Musk’s heavy handed tactics and attitude have received criticisms over the years. Corporate governance and conflicts of interest are two issues that Musk walks a tightrope on. The track record and respect that Musk holds offers him an element of deference from shareholders. In April 2017, public investors in Tesla wrote to Musk raising their concerns about corporate governance at Tesla. Directors in Tesla were only being elected every three years, were largely unchanged from pre IPO days and had a number of links to Musk’s other companies. There have also been arguments that his transactions with SolarCity bonds for himself and SpaceX smacks of double dealing.

“There was the advent of single-celled life, multicelled life, the development of plants, then animals,” Elon “On this time scale, I’d put the extension of life to another planet slightly above the transition from life in the oceans to life on land.”

Below is a breakdown of Elons strategy at winning in business .

  1. Go all-in

Zip2 and PayPal were vital lessons in Musk’s approach to management and control, he learned from and applied to his future ventures. The introduction of external venture capital and dilution of his own shares meant that Musk was powerless to resist being ousted as CEO of Zip2. Despite becoming a rich man from the successful sale, its outcome disappointed Musk, as he was unable to carve the company into his vision. Likewise at PayPal, he had significant largesse from his shares and status of founder of, but again he was ousted as CEO. This happened while he was on holiday in Australia, over a dispute over whether to use Microsoft or Unix technology for the platform.

Musk once stated that: “What they should have done is put me in charge,” he says. “That’s OK, but great things will never happen with VCs or professional managers. They have high drive, but they don’t have the creativity or the insight. Some do, but most don’t.”

In the next phases of his career, Musk took an iron grip over his investments and influence. He followed-on in Tesla’s funding rounds to maintain his percentage ownership.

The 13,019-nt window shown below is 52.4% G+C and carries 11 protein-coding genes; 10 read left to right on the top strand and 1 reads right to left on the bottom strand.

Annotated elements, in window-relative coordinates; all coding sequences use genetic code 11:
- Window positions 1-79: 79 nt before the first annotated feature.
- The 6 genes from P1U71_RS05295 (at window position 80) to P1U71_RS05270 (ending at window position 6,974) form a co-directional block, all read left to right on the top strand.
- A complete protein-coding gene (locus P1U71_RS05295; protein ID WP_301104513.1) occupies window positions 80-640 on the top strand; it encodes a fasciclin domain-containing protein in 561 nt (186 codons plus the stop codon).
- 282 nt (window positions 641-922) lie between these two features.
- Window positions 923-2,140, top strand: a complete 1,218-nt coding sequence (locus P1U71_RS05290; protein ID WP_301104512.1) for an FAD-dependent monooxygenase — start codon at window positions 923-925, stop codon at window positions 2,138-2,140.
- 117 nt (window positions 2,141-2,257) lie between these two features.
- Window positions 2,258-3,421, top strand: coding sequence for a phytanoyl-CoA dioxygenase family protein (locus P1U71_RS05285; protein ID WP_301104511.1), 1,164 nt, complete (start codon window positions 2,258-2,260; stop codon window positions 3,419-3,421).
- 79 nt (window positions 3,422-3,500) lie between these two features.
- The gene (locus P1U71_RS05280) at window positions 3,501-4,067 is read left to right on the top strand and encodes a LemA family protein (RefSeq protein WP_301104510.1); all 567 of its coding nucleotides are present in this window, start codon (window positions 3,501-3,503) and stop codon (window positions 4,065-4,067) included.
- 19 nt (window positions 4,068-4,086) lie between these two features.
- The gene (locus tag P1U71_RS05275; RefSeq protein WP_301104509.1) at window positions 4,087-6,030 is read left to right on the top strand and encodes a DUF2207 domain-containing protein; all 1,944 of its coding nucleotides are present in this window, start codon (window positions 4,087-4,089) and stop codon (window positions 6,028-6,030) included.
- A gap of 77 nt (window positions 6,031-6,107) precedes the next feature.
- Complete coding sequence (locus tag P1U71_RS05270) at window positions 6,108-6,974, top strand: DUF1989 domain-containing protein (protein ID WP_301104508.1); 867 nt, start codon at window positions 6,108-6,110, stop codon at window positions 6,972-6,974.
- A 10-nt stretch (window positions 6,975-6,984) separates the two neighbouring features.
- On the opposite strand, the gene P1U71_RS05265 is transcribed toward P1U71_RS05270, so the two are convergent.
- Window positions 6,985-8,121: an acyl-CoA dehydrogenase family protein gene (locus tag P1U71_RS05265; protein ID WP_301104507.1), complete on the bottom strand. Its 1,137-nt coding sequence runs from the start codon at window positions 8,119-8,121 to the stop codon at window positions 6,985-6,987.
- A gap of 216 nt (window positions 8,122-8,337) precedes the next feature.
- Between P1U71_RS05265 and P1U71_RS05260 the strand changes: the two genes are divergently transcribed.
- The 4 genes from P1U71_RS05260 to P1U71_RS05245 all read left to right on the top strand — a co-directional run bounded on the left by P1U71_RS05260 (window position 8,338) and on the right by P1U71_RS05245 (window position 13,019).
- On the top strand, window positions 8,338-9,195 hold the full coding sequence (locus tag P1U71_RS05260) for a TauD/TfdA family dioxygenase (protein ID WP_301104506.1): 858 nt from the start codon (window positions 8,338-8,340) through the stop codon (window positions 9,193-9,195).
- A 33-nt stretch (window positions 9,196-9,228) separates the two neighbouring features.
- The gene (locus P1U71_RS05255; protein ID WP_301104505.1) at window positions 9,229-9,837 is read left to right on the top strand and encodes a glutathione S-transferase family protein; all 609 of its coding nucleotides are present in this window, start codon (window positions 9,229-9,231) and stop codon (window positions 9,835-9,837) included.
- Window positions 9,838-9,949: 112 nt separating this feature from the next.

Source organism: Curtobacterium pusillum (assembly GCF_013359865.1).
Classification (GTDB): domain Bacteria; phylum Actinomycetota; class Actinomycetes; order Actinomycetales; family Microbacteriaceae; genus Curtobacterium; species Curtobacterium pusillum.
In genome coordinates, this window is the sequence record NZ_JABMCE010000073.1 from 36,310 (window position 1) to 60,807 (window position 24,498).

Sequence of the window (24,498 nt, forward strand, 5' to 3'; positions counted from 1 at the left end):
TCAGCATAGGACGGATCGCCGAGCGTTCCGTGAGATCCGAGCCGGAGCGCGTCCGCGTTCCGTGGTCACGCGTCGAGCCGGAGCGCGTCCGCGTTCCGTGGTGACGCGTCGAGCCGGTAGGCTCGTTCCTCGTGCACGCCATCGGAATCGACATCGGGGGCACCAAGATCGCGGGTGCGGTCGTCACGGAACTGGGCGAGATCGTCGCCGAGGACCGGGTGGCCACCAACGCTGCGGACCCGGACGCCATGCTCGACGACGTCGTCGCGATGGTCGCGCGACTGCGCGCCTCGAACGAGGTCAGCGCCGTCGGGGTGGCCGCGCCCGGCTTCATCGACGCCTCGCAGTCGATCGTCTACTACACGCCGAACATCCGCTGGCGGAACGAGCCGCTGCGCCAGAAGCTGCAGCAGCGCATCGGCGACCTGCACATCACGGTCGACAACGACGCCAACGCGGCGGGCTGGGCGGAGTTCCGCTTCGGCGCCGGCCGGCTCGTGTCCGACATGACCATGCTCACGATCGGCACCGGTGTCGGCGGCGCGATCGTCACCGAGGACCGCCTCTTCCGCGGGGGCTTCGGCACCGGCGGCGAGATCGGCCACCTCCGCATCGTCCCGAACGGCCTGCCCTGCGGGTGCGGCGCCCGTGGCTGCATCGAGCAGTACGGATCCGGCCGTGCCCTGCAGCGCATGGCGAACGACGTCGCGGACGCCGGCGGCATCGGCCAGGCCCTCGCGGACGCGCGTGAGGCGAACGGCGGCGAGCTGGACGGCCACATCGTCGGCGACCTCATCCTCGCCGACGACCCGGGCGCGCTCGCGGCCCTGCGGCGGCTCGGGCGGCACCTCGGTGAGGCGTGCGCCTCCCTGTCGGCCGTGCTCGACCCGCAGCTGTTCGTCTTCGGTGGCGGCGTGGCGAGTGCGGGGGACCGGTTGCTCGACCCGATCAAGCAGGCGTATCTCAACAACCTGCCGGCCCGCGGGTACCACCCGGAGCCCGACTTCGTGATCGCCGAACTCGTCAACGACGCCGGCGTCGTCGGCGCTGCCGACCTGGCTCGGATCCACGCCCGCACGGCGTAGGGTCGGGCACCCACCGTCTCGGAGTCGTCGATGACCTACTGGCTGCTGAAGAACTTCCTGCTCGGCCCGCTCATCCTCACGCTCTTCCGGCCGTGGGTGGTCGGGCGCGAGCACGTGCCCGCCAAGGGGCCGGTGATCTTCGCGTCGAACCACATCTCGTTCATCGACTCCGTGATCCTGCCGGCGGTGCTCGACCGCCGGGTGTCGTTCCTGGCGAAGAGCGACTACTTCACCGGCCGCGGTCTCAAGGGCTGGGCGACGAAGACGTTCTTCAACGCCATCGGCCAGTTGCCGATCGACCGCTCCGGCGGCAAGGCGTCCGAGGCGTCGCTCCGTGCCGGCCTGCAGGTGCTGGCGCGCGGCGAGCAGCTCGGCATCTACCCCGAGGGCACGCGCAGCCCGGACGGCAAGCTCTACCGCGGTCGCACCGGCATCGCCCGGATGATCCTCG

It’s as if he takes the view that any net worth generated from startup sales is apportioned out from his other assets and reallocated into venture/startup investing. Immediately after Zip2 and PayPal, he was already founding and funding his next ventures.

This is a sign of a confident investor and one that gives rise to a view that Musk believes that he has an advantage investing in himself, or others as an angel.

2: Create ecosystems around ourself

Looking at Musk’s angel investing portfolio is again interesting, for his success rate, entrance patterns and sectoral strategies. He appears to be stage (and at one time sectorally) agnostic in his angel investing, ranging from deep Series D entrances, to seed round punts. Although Series A investing does seem to be his favored round.

Map of Personal Connections between Musk's Companies

Musk invests in what he knows and with people that he knows and trusts. The effect of this has been that, through this natural rapport, he can have more influence on his investments beyond the traditional board and control mechanisms offered to investors.

3: Use creative financing methods

As of the Summer of 2015, the LA Times calculated that Tesla, SpaceX, and SolarCity had received $4.9 billion in government support. With the largest contributions arriving that same year. In 2015 alone, the Nevada government pledged support via tax breaks of $1.3 billion for a Tesla Gigafactory in its state. The New York government engaged in similar support of $750 million for a SolarCity factory in Buffalo.

That’s it for now I’m Cole stay tuned for more on educational topics on money moves and business !

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